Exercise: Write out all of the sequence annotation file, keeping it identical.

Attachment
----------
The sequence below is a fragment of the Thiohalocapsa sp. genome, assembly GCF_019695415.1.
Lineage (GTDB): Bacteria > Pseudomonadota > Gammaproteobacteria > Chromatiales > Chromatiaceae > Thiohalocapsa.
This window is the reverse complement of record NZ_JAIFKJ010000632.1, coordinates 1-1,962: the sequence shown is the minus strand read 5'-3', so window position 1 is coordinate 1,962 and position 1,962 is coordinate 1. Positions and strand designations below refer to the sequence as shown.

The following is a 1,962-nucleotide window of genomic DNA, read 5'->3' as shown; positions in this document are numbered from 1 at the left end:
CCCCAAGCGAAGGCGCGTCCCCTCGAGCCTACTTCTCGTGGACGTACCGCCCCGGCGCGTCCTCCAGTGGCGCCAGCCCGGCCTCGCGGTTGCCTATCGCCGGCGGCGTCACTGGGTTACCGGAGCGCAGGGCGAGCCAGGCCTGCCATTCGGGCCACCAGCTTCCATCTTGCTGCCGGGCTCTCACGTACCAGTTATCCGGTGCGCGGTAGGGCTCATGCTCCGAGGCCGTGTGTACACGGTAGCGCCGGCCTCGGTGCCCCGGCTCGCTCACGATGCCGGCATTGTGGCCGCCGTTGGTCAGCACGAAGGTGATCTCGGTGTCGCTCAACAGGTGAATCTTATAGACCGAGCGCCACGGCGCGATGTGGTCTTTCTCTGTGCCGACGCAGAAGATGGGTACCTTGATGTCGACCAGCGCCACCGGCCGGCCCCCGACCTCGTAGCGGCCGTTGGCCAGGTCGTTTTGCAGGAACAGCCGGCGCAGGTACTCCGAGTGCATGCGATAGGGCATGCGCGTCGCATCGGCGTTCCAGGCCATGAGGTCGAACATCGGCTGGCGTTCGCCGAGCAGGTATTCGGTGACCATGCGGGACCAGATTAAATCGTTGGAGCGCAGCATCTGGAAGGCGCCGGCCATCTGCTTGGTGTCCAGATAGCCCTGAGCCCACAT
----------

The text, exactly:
The sequence below is a fragment of the Thiohalocapsa sp. genome, assembly GCF_019695415.1.
Lineage (GTDB): Bacteria > Pseudomonadota > Gammaproteobacteria > Chromatiales > Chromatiaceae > Thiohalocapsa.
This window is the reverse complement of record NZ_JAIFKJ010000632.1, coordinates 1-1,962: the sequence shown is the minus strand read 5'-3', so window position 1 is coordinate 1,962 and position 1,962 is coordinate 1. Positions and strand designations below refer to the sequence as shown.

The following is a 1,962-nucleotide window of genomic DNA, read 5'->3' as shown; positions in this document are numbered from 1 at the left end:
CCCCAAGCGAAGGCGCGTCCCCTCGAGCCTACTTCTCGTGGACGTACCGCCCCGGCGCGTCCTCCAGTGGCGCCAGCCCGGCCTCGCGGTTGCCTATCGCCGGCGGCGTCACTGGGTTACCGGAGCGCAGGGCGAGCCAGGCCTGCCATTCGGGCCACCAGCTTCCATCTTGCTGCCGGGCTCTCACGTACCAGTTATCCGGTGCGCGGTAGGGCTCATGCTCCGAGGCCGTGTGTACACGGTAGCGCCGGCCTCGGTGCCCCGGCTCGCTCACGATGCCGGCATTGTGGCCGCCGTTGGTCAGCACGAAGGTGATCTCGGTGTCGCTCAACAGGTGAATCTTATAGACCGAGCGCCACGGCGCGATGTGGTCTTTCTCTGTGCCGACGCAGAAGATGGGTACCTTGATGTCGACCAGCGCCACCGGCCGGCCCCCGACCTCGTAGCGGCCGTTGGCCAGGTCGTTTTGCAGGAACAGCCGGCGCAGGTACTCCGAGTGCATGCGATAGGGCATGCGCGTCGCATCGGCGTTCCAGGCCATGAGGTCGAACATCGGCTGGCGTTCGCCGAGCAGGTATTCGGTGACCATGCGGGACCAGATTAAATCGTTGGAGCGCAGCATCTGGAAGGCGCCGGCCATCTGCTTGGTGTCCAGATAGCCCTGAGCCCACAT